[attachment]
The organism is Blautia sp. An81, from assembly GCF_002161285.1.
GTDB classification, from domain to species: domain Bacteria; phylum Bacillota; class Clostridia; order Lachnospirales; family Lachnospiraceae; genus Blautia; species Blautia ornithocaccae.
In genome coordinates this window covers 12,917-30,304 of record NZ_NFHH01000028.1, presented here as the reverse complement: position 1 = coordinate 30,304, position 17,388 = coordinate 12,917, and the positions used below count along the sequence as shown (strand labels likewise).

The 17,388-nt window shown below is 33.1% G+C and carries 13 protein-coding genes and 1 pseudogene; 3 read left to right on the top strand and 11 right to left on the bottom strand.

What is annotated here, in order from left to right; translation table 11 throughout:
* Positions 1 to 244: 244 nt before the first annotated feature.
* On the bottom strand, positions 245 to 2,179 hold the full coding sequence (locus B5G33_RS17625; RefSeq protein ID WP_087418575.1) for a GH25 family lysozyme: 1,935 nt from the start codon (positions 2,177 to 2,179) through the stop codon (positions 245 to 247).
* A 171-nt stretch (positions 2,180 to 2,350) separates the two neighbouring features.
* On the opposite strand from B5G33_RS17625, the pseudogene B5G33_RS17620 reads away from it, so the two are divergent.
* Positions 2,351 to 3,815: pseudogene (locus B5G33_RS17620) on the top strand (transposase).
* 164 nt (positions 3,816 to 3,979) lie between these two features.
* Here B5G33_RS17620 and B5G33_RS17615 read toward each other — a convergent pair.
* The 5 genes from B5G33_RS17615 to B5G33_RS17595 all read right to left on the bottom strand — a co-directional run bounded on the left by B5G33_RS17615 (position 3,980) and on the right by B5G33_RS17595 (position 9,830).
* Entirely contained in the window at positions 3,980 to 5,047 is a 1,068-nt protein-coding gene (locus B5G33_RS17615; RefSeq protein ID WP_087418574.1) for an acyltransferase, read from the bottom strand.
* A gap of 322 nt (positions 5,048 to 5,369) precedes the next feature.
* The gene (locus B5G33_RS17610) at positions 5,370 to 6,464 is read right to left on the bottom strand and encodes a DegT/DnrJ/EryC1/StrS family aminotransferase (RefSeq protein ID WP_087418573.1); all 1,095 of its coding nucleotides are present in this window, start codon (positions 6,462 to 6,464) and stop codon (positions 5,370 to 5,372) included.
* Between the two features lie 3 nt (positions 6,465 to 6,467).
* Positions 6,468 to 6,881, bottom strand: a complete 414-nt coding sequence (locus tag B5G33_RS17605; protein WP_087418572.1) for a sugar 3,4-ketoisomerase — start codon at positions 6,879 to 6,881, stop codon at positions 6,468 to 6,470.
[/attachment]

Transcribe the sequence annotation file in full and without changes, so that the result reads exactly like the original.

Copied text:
The organism is Blautia sp. An81, from assembly GCF_002161285.1.
GTDB classification, from domain to species: domain Bacteria; phylum Bacillota; class Clostridia; order Lachnospirales; family Lachnospiraceae; genus Blautia; species Blautia ornithocaccae.
In genome coordinates this window covers 12,917-30,304 of record NZ_NFHH01000028.1, presented here as the reverse complement: position 1 = coordinate 30,304, position 17,388 = coordinate 12,917, and the positions used below count along the sequence as shown (strand labels likewise).

The 17,388-nt window shown below is 33.1% G+C and carries 13 protein-coding genes and 1 pseudogene; 3 read left to right on the top strand and 11 right to left on the bottom strand.

What is annotated here, in order from left to right; translation table 11 throughout:
* Positions 1 to 244: 244 nt before the first annotated feature.
* On the bottom strand, positions 245 to 2,179 hold the full coding sequence (locus B5G33_RS17625; RefSeq protein ID WP_087418575.1) for a GH25 family lysozyme: 1,935 nt from the start codon (positions 2,177 to 2,179) through the stop codon (positions 245 to 247).
* A 171-nt stretch (positions 2,180 to 2,350) separates the two neighbouring features.
* On the opposite strand from B5G33_RS17625, the pseudogene B5G33_RS17620 reads away from it, so the two are divergent.
* Positions 2,351 to 3,815: pseudogene (locus B5G33_RS17620) on the top strand (transposase).
* 164 nt (positions 3,816 to 3,979) lie between these two features.
* Here B5G33_RS17620 and B5G33_RS17615 read toward each other — a convergent pair.
* The 5 genes from B5G33_RS17615 to B5G33_RS17595 all read right to left on the bottom strand — a co-directional run bounded on the left by B5G33_RS17615 (position 3,980) and on the right by B5G33_RS17595 (position 9,830).
* Entirely contained in the window at positions 3,980 to 5,047 is a 1,068-nt protein-coding gene (locus B5G33_RS17615; RefSeq protein ID WP_087418574.1) for an acyltransferase, read from the bottom strand.
* A gap of 322 nt (positions 5,048 to 5,369) precedes the next feature.
* The gene (locus B5G33_RS17610) at positions 5,370 to 6,464 is read right to left on the bottom strand and encodes a DegT/DnrJ/EryC1/StrS family aminotransferase (RefSeq protein ID WP_087418573.1); all 1,095 of its coding nucleotides are present in this window, start codon (positions 6,462 to 6,464) and stop codon (positions 5,370 to 5,372) included.
* Between the two features lie 3 nt (positions 6,465 to 6,467).
* Positions 6,468 to 6,881, bottom strand: a complete 414-nt coding sequence (locus tag B5G33_RS17605; protein WP_087418572.1) for a sugar 3,4-ketoisomerase — start codon at positions 6,879 to 6,881, stop codon at positions 6,468 to 6,470.